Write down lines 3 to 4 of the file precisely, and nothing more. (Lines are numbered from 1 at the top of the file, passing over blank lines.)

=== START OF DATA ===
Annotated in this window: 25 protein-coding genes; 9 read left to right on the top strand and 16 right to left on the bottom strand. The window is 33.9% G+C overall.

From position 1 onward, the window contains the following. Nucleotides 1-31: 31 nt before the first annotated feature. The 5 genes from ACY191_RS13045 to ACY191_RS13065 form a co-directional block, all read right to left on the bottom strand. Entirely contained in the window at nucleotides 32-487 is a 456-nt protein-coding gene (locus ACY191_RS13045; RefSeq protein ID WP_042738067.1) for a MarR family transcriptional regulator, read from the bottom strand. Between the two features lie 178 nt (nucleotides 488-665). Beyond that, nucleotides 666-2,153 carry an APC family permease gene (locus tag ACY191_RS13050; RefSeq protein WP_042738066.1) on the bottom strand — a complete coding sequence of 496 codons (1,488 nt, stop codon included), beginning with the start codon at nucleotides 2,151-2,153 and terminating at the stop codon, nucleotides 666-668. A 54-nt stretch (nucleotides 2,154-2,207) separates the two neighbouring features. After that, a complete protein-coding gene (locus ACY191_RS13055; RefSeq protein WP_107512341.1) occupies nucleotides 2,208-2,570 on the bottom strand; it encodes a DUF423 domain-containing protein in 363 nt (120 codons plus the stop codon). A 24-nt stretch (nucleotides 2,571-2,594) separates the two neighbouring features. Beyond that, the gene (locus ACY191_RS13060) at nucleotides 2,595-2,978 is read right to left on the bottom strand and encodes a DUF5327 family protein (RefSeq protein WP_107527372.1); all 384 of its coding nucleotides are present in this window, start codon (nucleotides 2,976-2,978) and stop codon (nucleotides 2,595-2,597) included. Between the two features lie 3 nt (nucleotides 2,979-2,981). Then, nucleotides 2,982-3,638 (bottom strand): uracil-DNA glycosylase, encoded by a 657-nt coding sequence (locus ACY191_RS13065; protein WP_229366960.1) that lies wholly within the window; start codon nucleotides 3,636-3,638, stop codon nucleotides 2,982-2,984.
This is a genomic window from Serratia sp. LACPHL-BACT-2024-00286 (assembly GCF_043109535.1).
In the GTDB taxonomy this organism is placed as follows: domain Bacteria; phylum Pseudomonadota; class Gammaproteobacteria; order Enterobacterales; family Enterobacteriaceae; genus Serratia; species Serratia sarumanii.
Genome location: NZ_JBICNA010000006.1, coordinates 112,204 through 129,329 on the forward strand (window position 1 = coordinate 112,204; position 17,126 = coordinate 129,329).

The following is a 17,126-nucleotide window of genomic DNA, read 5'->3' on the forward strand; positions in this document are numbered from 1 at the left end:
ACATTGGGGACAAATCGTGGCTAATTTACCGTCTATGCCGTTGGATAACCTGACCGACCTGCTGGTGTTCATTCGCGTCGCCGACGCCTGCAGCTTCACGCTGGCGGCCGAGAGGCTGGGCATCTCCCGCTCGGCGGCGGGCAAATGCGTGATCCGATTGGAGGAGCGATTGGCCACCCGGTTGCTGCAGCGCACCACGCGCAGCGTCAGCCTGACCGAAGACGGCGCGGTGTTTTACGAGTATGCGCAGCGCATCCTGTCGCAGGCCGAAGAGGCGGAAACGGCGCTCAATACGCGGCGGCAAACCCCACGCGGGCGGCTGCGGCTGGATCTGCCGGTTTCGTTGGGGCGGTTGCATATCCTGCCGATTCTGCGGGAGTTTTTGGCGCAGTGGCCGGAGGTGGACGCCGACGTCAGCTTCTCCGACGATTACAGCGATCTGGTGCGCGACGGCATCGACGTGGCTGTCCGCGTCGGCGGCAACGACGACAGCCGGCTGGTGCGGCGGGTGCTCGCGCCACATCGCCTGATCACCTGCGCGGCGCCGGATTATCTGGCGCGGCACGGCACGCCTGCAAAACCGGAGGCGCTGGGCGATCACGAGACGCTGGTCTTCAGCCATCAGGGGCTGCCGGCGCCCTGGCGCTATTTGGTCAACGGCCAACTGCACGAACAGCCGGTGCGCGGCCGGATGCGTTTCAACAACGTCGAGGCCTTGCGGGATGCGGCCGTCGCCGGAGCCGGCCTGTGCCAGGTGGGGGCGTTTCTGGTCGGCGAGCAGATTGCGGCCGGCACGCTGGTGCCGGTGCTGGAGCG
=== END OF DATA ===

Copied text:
This is a genomic window from Serratia sp. LACPHL-BACT-2024-00286 (assembly GCF_043109535.1).
In the GTDB taxonomy this organism is placed as follows: domain Bacteria; phylum Pseudomonadota; class Gammaproteobacteria; order Enterobacterales; family Enterobacteriaceae; genus Serratia; species Serratia sarumanii.